Few games leave the player with the lingering, sometimes troubling feelings that stick with you after playing SOMA. From Frictional Games, who scared the pants off Youtubers with the Amnesia series, this is a more contemplative game. You play Simon, normal in every way except that he’s slowly dying from a bleed in the brain. While receiving an experimental new scan everything goes dark. When the lights come back on, he’s in Pathos-II, a facility at the bottom of the Ocean. All is not well here. The base’s AI has worked its way into all the electrical systems, machines and sea-life merge in unintended ways, and a few old robots have forgotten they’re robots.
It’s first person and reminiscent of the Amnesia games and their imitators. You can crouch and peek around corners or pick up scrap off the floor and toss it about. Occasionally you’ll need to break a window by lobbing something heavy through it. As you head deeper into the complex you meet with various hideous predators that will make trouble. Hiding and sneaking play a big part of the game, but SOMA doesn’t ask you to spend hours tucked away in lockers. Instead you’ll need to duck in a corner and wait for the best moment to shuffle past undetected.
Sometimes you’ll escape. If not, the game uses a forgiving second chance system. Getting caught by an enemy once will knock you back, get caught again before reaching a healing station and you’re finished. What’s remarkable is how rarely this happens. The game wants you to be frightened, but it never feels like your obstacles are insurmountable. They are simply part of the unfortunate sequence of events Simon is trapped within. As such, events progress at a pace that feels appropriate to the experience.
Complimenting this, each encounter with an enemy is unique. There are no Goombas here; no enemy feels like a generic “SOMA Monster” haunting every corridor. Instead each encounter feels like a planned moment, designed to frighten you in just the right way. When their time is done, they bow out of the story. It is not unusual to find long periods of time going by without an encounter and yet the game feels no emptier for it. In these sequences the setting, and the science fiction is allowed to breath. It maintains tension, but isn’t afraid to put away the action now and then. SOMA feels like a curated experience, controlled and patient, as if every corner, ever room was tested and retested to make sure events flowed smoothly. I haven’t played something so well managed since Bioshock.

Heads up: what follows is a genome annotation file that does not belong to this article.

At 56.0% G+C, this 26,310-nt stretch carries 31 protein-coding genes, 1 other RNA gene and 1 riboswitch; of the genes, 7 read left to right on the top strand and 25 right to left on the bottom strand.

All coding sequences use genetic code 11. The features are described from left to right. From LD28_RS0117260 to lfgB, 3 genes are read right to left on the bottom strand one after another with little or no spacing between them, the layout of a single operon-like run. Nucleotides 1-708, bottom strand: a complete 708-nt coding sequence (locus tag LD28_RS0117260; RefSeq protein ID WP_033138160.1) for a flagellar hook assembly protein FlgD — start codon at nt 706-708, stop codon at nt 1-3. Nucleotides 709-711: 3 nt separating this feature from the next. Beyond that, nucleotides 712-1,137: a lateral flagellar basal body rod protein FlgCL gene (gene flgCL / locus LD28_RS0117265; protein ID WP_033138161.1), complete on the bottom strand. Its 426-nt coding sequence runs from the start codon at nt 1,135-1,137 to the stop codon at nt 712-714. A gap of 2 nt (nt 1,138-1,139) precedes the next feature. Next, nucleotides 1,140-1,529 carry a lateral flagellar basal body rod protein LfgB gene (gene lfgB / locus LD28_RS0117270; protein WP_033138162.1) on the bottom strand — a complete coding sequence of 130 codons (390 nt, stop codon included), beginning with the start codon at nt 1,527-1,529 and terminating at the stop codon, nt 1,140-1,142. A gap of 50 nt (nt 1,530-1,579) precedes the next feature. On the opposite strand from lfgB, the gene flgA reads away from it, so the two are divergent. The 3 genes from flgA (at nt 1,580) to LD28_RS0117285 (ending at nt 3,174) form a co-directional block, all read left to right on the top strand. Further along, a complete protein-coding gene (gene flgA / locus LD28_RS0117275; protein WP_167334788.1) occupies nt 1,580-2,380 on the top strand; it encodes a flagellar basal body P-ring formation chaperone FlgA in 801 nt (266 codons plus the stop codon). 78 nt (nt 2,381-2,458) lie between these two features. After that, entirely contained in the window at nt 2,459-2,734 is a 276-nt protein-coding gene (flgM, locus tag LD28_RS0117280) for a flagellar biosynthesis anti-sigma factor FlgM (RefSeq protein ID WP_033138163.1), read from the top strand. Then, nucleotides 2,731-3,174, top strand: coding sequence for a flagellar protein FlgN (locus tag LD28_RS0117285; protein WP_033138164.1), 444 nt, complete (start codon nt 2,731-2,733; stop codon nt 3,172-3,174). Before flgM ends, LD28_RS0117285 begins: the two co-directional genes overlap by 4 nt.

To go into more detail would spoil things. Even so, the game is adept out outmanoeuvring your speculations. If you play expecting to guess the twist, you might be disappointed. Whatever your ideas are, the developers thought of them first. When the truth of Simon’s journey is revealed, it comes neither too early or too late, and is less a surprise than a feeling of immense satisfaction. It is a masterpiece of storytelling.
If it has a weakness, it’s in variety. This isn’t a long game, but you’re going to see a lot of airlocks and corridors before it’s over. That’s a consequence of the setting, and they do try to shake it up. You’ll spend time walking across the ocean floor, or riding transport vehicles, but it’s never long before you’re staring at corridors again. This carries across to the monsters too. While each encounter feels unique, the visual style of the creatures themselves is pretty consistent. Rotten flesh and junk in various arrangements. It’s not a bad style and you’ll spend most of your time hiding from them anyway, but non really stand out like a Xenomorph or a Big Daddy.
This isn’t a deal breaker though because SOMA plays to its strengths. It takes its little bag of ideas and polishes them until they’re absolutely sparkling. It grips the player immediately, and confronts them with difficult questions. This is a game about being human, you will explore what it means to be yourself, and what it means to be alive. At times the game does an eerily effective job of breaking down the fourth wall and making you question where the game stops and reality begins.
SOMA is something special. It’s a great horror game, and a tidy little first person narrative experience that makes the most of a conservative budget and a limited scope. That’s an achievement in itself. But it also explores territory few other games have, it opens with a quote by Philip K Dick, and like Dick, it uses science fiction to make you question your fundamental understanding of the world. Here it succeeds too.